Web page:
- Academic history book – the best monograph or synthesis concerning the Polish experience of the confrontation with two 20th-century totalitarian regimes. The prize will be awarded to well-researched books comprising an original interpretation and written in an appealing way.
- Historical reportage – a captivating depiction of the Polish experience of two 20th-century totalitarianisms. In addition to classic historical reportages, entries in this category may include biographies, collections of accounts, memoirs and correspondence of witnesses to history. The prize will be awarded for respectful approach to historical sources, well-organized composition and unbiased narrative.
- The special prize for war correspondents – awarded for books which provide reliable information concerning ongoing military conflicts or places where human dignity is particularly endangered. In the face of the current crisis of traditional media, we support authors who take risks to disseminate knowledge, appeal to a conscience, and issue warnings for the future. The prize will be awarded for investigative intuition, determination in uncovering the truth and a broad perspective.
Entries for the Competition may be submitted by authors, publishers, private persons/natural persons, legal persons, or organizational entities devoid of legal personality, this by sending the electronic edition of a book (in PDF format) to the e-mail address: email@example.com, or three hard copies thereof to the address: Instytut Pileckiego, ul. Sienna 82, 00-815 Warszawa, with the annotation “Pilecki Book Award".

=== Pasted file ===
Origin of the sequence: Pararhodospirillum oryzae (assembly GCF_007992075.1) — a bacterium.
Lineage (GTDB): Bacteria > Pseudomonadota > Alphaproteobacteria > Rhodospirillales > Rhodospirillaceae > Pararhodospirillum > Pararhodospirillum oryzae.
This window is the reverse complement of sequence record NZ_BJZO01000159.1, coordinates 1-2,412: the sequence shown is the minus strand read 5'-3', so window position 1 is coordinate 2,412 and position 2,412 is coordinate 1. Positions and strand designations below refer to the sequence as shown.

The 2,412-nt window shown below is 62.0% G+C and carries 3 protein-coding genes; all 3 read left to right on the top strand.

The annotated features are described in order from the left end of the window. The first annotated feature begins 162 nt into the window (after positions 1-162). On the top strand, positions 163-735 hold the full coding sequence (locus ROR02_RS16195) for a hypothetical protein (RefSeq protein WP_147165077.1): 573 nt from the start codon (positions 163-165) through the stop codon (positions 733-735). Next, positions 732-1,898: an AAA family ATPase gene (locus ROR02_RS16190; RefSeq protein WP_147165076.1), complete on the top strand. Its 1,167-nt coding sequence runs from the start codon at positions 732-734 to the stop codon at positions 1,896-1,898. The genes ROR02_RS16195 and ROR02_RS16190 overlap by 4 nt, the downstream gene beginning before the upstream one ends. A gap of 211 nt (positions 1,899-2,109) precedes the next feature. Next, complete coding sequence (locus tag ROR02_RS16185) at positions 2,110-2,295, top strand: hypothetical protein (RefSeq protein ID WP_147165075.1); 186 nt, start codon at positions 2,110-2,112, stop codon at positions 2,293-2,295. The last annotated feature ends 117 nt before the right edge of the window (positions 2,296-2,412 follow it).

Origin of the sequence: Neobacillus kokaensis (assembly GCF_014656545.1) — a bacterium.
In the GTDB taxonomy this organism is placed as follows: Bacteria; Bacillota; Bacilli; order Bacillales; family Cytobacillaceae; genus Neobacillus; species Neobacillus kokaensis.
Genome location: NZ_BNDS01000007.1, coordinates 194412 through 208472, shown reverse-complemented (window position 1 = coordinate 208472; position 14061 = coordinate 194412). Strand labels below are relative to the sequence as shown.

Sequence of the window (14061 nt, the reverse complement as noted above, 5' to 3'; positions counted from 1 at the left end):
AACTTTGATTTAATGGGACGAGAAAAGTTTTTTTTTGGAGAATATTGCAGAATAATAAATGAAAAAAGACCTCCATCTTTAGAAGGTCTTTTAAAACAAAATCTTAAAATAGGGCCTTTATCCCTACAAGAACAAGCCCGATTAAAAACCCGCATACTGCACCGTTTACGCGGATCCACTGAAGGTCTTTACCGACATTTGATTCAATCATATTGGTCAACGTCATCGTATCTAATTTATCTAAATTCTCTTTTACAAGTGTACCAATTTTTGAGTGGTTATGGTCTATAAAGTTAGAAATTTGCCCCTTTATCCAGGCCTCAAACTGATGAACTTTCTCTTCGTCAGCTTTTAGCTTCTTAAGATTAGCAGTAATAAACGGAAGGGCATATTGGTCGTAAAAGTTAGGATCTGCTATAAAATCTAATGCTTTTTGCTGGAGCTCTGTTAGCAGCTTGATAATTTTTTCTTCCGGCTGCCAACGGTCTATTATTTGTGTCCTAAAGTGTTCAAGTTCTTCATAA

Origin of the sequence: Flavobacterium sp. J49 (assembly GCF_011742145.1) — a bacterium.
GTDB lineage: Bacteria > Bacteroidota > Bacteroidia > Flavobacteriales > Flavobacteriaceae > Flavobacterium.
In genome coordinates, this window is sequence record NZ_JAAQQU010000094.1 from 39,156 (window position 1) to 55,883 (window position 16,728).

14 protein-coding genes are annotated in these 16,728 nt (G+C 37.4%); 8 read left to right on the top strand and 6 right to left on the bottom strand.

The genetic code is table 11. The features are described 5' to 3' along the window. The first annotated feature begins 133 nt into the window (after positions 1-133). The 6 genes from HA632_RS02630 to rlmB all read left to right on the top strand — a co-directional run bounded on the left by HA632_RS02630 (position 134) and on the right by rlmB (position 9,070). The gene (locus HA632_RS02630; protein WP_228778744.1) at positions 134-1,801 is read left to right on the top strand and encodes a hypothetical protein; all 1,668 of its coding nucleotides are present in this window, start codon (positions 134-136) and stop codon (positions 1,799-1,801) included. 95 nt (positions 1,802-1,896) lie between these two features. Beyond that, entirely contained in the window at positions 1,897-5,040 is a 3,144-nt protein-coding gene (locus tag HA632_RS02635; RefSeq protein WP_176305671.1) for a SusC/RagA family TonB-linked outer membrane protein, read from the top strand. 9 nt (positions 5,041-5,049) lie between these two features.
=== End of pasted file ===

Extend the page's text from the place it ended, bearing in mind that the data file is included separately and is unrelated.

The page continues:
Please indicate the category of the submission.
Deadline for submitting applications: 30 June 2021.
Download the detailed regulations of the competition and information clause on personal data processing (attachments below).
Prof. Richard Butterwick-Pawlikowski – historian specializing in the history of the Polish–Lithuanian Commonwealth. Lecturer at University College London and visiting professor at Natolin European Centre. Author of, i.a., The Polish-Lithuanian Commonwealth, 1733–1795: Light and Flame (2021) and The Polish Revolution and the Catholic Church, 1788-1792: A Political History (2012).